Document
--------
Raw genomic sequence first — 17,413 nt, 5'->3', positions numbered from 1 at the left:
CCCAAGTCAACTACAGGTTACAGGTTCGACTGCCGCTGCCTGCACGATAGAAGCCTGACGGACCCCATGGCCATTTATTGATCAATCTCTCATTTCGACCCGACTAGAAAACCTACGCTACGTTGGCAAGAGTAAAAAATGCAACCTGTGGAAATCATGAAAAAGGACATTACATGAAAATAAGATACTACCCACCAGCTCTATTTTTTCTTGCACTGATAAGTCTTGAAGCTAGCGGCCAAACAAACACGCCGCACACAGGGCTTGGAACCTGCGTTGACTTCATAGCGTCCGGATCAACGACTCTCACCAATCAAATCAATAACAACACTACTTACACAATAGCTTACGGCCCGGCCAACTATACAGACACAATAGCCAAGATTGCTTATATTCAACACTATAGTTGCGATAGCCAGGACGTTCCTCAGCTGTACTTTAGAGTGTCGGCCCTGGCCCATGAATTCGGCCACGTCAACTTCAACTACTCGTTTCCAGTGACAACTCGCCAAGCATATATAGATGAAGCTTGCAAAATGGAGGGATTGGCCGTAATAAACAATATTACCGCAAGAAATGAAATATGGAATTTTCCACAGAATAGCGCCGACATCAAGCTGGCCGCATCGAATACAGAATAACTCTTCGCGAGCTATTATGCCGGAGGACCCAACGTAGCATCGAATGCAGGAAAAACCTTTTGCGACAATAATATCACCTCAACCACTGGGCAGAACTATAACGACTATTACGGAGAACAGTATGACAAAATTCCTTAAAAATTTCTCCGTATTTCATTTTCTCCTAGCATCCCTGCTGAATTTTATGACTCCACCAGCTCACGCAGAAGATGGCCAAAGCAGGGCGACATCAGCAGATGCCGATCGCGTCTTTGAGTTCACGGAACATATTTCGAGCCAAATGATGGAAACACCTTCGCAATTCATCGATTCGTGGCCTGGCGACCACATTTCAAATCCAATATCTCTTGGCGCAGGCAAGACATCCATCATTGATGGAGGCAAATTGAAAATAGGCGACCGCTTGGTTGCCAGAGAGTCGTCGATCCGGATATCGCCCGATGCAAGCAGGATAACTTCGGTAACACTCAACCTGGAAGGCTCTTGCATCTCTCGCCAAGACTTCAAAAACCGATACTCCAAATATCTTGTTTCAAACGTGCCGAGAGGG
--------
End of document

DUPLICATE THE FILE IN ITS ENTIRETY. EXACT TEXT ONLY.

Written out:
Raw genomic sequence first — 17,413 nt, 5'->3', positions numbered from 1 at the left:
CCCAAGTCAACTACAGGTTACAGGTTCGACTGCCGCTGCCTGCACGATAGAAGCCTGACGGACCCCATGGCCATTTATTGATCAATCTCTCATTTCGACCCGACTAGAAAACCTACGCTACGTTGGCAAGAGTAAAAAATGCAACCTGTGGAAATCATGAAAAAGGACATTACATGAAAATAAGATACTACCCACCAGCTCTATTTTTTCTTGCACTGATAAGTCTTGAAGCTAGCGGCCAAACAAACACGCCGCACACAGGGCTTGGAACCTGCGTTGACTTCATAGCGTCCGGATCAACGACTCTCACCAATCAAATCAATAACAACACTACTTACACAATAGCTTACGGCCCGGCCAACTATACAGACACAATAGCCAAGATTGCTTATATTCAACACTATAGTTGCGATAGCCAGGACGTTCCTCAGCTGTACTTTAGAGTGTCGGCCCTGGCCCATGAATTCGGCCACGTCAACTTCAACTACTCGTTTCCAGTGACAACTCGCCAAGCATATATAGATGAAGCTTGCAAAATGGAGGGATTGGCCGTAATAAACAATATTACCGCAAGAAATGAAATATGGAATTTTCCACAGAATAGCGCCGACATCAAGCTGGCCGCATCGAATACAGAATAACTCTTCGCGAGCTATTATGCCGGAGGACCCAACGTAGCATCGAATGCAGGAAAAACCTTTTGCGACAATAATATCACCTCAACCACTGGGCAGAACTATAACGACTATTACGGAGAACAGTATGACAAAATTCCTTAAAAATTTCTCCGTATTTCATTTTCTCCTAGCATCCCTGCTGAATTTTATGACTCCACCAGCTCACGCAGAAGATGGCCAAAGCAGGGCGACATCAGCAGATGCCGATCGCGTCTTTGAGTTCACGGAACATATTTCGAGCCAAATGATGGAAACACCTTCGCAATTCATCGATTCGTGGCCTGGCGACCACATTTCAAATCCAATATCTCTTGGCGCAGGCAAGACATCCATCATTGATGGAGGCAAATTGAAAATAGGCGACCGCTTGGTTGCCAGAGAGTCGTCGATCCGGATATCGCCCGATGCAAGCAGGATAACTTCGGTAACACTCAACCTGGAAGGCTCTTGCATCTCTCGCCAAGACTTCAAAAACCGATACTCCAAATATCTTGTTTCAAACGTGCCGAGAGGG